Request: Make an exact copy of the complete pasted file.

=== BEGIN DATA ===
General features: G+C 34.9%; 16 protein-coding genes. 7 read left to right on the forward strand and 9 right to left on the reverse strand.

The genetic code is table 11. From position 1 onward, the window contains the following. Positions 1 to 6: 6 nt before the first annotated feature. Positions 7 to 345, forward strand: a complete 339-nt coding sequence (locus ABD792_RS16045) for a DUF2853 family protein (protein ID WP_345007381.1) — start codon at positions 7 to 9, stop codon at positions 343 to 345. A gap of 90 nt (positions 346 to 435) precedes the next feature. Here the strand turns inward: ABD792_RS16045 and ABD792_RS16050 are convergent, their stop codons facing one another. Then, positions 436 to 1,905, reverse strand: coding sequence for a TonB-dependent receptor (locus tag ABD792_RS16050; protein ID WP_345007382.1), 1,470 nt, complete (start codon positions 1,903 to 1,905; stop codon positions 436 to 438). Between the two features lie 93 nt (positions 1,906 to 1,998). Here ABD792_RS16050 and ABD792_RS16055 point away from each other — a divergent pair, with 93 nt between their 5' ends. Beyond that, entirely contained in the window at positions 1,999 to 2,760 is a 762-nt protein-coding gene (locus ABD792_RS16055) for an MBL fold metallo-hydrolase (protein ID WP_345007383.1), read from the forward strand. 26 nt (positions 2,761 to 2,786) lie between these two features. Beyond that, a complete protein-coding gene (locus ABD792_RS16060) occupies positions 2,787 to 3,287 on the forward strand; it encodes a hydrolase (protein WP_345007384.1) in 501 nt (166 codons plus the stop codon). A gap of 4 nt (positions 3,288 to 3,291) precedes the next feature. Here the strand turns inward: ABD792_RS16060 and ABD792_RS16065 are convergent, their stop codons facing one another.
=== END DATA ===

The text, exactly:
General features: G+C 34.9%; 16 protein-coding genes. 7 read left to right on the forward strand and 9 right to left on the reverse strand.

The genetic code is table 11. From position 1 onward, the window contains the following. Positions 1 to 6: 6 nt before the first annotated feature. Positions 7 to 345, forward strand: a complete 339-nt coding sequence (locus ABD792_RS16045) for a DUF2853 family protein (protein ID WP_345007381.1) — start codon at positions 7 to 9, stop codon at positions 343 to 345. A gap of 90 nt (positions 346 to 435) precedes the next feature. Here the strand turns inward: ABD792_RS16045 and ABD792_RS16050 are convergent, their stop codons facing one another. Then, positions 436 to 1,905, reverse strand: coding sequence for a TonB-dependent receptor (locus tag ABD792_RS16050; protein ID WP_345007382.1), 1,470 nt, complete (start codon positions 1,903 to 1,905; stop codon positions 436 to 438). Between the two features lie 93 nt (positions 1,906 to 1,998). Here ABD792_RS16050 and ABD792_RS16055 point away from each other — a divergent pair, with 93 nt between their 5' ends. Beyond that, entirely contained in the window at positions 1,999 to 2,760 is a 762-nt protein-coding gene (locus ABD792_RS16055) for an MBL fold metallo-hydrolase (protein ID WP_345007383.1), read from the forward strand. 26 nt (positions 2,761 to 2,786) lie between these two features. Beyond that, a complete protein-coding gene (locus ABD792_RS16060) occupies positions 2,787 to 3,287 on the forward strand; it encodes a hydrolase (protein WP_345007384.1) in 501 nt (166 codons plus the stop codon). A gap of 4 nt (positions 3,288 to 3,291) precedes the next feature. Here the strand turns inward: ABD792_RS16060 and ABD792_RS16065 are convergent, their stop codons facing one another.